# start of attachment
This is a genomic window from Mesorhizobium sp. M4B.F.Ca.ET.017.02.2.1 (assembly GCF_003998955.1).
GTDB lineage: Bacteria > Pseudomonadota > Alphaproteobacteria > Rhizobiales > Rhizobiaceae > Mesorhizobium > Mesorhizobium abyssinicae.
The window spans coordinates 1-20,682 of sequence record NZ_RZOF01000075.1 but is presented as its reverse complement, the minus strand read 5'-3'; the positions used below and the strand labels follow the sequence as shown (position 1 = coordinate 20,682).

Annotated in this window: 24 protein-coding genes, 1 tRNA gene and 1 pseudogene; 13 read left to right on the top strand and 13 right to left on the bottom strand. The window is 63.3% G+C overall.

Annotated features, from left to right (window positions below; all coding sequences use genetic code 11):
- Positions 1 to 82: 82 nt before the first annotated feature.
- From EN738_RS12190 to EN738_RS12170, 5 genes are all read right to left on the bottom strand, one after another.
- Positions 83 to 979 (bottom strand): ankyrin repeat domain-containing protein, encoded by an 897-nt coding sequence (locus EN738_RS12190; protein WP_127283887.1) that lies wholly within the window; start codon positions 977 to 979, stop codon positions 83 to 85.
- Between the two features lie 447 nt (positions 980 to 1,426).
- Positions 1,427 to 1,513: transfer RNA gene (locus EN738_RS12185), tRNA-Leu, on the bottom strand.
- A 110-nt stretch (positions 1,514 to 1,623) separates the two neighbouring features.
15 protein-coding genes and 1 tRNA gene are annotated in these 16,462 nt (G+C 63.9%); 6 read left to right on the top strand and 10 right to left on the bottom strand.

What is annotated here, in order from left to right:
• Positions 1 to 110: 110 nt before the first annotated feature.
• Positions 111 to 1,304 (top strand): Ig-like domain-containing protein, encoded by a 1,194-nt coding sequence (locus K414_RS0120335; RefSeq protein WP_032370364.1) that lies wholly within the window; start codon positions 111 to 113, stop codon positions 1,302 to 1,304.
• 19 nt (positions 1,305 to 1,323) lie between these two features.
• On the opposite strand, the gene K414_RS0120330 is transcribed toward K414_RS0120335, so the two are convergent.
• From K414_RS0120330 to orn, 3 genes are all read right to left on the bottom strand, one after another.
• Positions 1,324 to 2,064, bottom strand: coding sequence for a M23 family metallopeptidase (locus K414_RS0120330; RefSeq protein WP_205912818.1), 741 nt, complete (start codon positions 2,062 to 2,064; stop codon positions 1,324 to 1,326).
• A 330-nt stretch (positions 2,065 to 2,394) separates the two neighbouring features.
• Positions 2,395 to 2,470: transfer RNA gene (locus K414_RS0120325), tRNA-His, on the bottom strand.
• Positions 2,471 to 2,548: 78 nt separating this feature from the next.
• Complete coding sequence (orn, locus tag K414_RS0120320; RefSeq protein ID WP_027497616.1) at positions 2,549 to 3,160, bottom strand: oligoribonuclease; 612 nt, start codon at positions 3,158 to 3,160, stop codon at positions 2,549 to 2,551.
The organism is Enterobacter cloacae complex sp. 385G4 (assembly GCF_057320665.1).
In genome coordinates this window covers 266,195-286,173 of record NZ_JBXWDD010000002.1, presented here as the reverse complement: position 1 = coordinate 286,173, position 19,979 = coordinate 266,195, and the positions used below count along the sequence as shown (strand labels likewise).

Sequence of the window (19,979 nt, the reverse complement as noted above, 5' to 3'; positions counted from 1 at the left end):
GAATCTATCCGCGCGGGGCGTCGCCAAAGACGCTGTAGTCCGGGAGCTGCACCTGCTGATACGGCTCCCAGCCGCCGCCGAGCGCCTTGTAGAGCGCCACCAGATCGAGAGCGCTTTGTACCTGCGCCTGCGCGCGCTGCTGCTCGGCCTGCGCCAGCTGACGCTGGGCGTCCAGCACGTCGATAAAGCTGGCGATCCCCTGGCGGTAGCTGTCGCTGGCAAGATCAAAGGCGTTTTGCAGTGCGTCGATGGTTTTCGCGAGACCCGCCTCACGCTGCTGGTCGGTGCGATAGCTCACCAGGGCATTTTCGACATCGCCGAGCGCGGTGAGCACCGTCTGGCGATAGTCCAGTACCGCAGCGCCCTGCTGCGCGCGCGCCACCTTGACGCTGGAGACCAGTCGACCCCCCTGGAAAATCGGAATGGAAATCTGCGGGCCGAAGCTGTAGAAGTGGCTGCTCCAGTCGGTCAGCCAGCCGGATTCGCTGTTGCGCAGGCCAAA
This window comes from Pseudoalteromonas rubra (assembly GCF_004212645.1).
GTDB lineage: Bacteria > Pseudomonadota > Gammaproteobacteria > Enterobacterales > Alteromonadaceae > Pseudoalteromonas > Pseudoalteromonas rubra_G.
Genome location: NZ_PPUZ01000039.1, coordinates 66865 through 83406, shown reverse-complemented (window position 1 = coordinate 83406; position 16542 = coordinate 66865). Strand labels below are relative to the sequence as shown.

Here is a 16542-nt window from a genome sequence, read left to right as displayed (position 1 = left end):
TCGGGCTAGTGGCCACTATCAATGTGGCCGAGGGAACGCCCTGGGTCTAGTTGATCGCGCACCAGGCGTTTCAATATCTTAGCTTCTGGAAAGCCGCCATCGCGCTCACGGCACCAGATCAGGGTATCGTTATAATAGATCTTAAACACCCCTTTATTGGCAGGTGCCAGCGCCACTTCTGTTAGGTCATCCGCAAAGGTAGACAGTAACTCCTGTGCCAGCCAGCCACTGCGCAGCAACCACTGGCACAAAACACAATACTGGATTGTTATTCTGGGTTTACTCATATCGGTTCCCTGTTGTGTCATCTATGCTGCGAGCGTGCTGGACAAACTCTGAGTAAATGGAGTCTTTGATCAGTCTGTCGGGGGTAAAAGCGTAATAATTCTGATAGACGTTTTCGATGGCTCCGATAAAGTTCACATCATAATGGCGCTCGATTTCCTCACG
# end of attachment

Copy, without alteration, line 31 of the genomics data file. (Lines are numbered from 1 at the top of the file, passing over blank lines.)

Here is a 16542-nt window from a genome sequence, read left to right as displayed (position 1 = left end):